Annan’s Resignation Setback for Syria

The reasons for Kofi Annan’s resignation as the United Nations and Arab League joint special envoy to Syria bring into focus the difficulty establishing peace in the region in the foreseeable future. The former U.N. Secretary-General cited not only “increasing militarization on the ground” but also “a clear lack of unity” at the U.N. Security Council as reasons for his departure.

The crisis in Syria began in March 2011 when the Syrian military regime’s crackdown on peaceful protesters grew into a nationwide uprising that many in the international community consider a civil war. CNN reports that Syrian opposition forces say 20,000 people have died, thousands have been imprisoned, and tens of thousands have been displaced from their homes.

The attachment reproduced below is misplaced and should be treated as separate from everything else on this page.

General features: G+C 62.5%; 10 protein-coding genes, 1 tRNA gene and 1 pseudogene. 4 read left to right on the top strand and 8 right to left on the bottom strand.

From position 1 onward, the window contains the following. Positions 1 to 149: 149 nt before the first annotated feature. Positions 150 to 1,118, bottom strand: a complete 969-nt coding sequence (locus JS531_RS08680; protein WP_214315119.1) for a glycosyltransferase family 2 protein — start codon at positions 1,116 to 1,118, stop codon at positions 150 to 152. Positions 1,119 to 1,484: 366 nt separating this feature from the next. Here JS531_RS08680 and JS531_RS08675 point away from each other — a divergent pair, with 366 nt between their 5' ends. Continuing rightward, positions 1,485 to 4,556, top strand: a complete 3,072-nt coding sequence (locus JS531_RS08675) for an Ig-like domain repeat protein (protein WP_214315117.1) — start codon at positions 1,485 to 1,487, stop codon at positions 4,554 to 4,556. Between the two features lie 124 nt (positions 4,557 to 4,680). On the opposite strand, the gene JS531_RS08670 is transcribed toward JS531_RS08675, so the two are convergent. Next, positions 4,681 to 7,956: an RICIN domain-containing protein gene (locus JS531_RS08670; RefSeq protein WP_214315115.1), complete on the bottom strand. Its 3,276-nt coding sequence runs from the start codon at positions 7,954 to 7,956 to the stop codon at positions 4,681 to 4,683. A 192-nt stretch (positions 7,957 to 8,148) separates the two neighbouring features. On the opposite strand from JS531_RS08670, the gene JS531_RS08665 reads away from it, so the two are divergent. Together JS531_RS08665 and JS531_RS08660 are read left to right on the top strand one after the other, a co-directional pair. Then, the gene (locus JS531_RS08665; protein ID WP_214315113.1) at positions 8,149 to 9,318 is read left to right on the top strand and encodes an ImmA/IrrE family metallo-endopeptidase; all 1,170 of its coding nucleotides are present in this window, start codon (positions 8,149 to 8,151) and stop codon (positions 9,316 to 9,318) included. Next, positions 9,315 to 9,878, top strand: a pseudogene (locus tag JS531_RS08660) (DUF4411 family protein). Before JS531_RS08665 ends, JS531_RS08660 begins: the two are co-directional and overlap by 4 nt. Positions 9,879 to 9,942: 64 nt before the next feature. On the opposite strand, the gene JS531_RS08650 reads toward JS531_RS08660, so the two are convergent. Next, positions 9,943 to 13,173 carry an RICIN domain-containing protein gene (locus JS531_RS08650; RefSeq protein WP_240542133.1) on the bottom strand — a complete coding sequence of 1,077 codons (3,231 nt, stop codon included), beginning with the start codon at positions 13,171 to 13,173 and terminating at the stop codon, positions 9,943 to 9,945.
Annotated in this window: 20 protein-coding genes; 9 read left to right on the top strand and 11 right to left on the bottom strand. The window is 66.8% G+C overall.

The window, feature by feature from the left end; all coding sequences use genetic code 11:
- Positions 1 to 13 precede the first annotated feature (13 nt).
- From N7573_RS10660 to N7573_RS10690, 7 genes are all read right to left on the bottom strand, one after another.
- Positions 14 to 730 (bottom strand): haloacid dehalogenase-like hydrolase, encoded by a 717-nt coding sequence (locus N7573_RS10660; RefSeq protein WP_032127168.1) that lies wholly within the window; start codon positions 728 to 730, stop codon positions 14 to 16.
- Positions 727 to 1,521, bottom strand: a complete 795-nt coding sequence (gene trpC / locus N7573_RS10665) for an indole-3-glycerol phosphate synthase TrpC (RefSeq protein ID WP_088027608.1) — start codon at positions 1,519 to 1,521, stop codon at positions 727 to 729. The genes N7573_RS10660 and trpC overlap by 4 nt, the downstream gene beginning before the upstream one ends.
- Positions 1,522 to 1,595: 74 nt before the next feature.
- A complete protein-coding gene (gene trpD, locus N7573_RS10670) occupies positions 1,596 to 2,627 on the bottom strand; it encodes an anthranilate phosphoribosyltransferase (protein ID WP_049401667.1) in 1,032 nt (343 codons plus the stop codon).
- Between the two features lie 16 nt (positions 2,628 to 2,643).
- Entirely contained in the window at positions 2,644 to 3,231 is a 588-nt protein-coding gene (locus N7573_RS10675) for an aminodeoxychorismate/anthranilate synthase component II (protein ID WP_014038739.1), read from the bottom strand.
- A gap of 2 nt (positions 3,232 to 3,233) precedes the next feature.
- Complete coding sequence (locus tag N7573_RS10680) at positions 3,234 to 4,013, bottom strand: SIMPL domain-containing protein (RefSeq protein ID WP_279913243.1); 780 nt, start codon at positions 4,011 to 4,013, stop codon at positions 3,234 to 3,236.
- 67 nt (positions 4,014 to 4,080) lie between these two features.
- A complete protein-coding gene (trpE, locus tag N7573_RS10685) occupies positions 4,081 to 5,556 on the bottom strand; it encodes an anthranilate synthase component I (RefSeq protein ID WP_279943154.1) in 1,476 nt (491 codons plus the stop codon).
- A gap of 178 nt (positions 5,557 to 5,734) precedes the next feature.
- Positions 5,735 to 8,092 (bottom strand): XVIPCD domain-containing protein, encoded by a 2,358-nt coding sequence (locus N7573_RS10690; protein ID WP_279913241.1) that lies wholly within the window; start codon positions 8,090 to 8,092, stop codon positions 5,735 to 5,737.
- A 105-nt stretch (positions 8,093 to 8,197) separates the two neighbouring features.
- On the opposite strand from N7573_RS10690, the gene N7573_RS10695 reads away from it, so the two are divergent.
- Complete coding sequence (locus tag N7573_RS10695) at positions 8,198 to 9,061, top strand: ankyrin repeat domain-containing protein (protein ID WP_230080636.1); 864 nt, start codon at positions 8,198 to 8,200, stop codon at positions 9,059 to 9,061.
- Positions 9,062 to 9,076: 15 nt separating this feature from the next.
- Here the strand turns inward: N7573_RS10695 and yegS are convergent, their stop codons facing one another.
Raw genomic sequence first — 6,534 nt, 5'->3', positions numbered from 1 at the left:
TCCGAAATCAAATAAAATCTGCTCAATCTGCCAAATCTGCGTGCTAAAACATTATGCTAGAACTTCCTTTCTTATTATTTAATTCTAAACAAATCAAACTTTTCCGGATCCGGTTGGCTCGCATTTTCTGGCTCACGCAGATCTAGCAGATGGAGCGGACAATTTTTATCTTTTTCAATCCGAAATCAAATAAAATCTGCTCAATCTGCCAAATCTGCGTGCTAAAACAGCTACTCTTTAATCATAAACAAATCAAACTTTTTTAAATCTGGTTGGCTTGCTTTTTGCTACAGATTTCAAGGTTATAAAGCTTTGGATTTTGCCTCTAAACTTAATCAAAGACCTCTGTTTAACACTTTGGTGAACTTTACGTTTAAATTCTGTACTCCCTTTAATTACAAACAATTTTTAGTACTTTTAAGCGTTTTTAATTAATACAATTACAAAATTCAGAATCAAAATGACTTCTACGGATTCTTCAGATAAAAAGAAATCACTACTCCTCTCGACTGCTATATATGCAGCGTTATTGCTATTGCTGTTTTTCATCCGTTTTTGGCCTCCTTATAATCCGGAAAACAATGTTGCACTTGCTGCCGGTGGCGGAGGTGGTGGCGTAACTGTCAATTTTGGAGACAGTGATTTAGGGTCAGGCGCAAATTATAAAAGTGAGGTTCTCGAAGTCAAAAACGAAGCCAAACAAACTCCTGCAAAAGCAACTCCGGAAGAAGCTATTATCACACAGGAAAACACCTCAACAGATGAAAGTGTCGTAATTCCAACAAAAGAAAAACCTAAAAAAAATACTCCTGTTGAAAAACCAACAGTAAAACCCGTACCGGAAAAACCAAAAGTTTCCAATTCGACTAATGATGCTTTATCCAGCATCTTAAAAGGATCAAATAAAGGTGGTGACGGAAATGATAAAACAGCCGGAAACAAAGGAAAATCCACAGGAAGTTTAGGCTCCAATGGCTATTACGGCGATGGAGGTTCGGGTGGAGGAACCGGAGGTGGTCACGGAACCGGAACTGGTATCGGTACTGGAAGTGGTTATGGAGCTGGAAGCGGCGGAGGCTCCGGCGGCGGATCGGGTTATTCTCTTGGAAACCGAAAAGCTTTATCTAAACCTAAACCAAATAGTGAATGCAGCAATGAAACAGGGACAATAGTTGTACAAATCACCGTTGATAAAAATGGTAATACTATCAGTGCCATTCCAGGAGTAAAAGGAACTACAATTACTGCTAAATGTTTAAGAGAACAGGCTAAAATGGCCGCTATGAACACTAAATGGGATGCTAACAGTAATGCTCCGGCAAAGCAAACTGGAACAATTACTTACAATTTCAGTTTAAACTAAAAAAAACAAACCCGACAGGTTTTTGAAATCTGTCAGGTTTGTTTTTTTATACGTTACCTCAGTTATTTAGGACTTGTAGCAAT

Annan was appointed special envoy in February 2012 and presented a six-point plan to begin returning peace to the region. Perhaps the most important point, a ceasefire, was virtually ignored by both sides. The escalated fighting led U.N. monitors to suspend their observation mission out of security concerns.

Annan repeatedly asked the U.N. Security Council to bring significant consequences for the failure of both sides to respect previous resolutions, but the council could not agree on what those consequences should be, and the resolution was never passed.

“When the Security Council failed to heed Mr. Annan’s repeated calls for collective and significant consequences for non-compliance with its prior resolutions, those members who blocked this action effectively made Mr. Annan’s mission impossible,” said Susan Rice, the American ambassador to the United Nations, in a written statement after his resignation.

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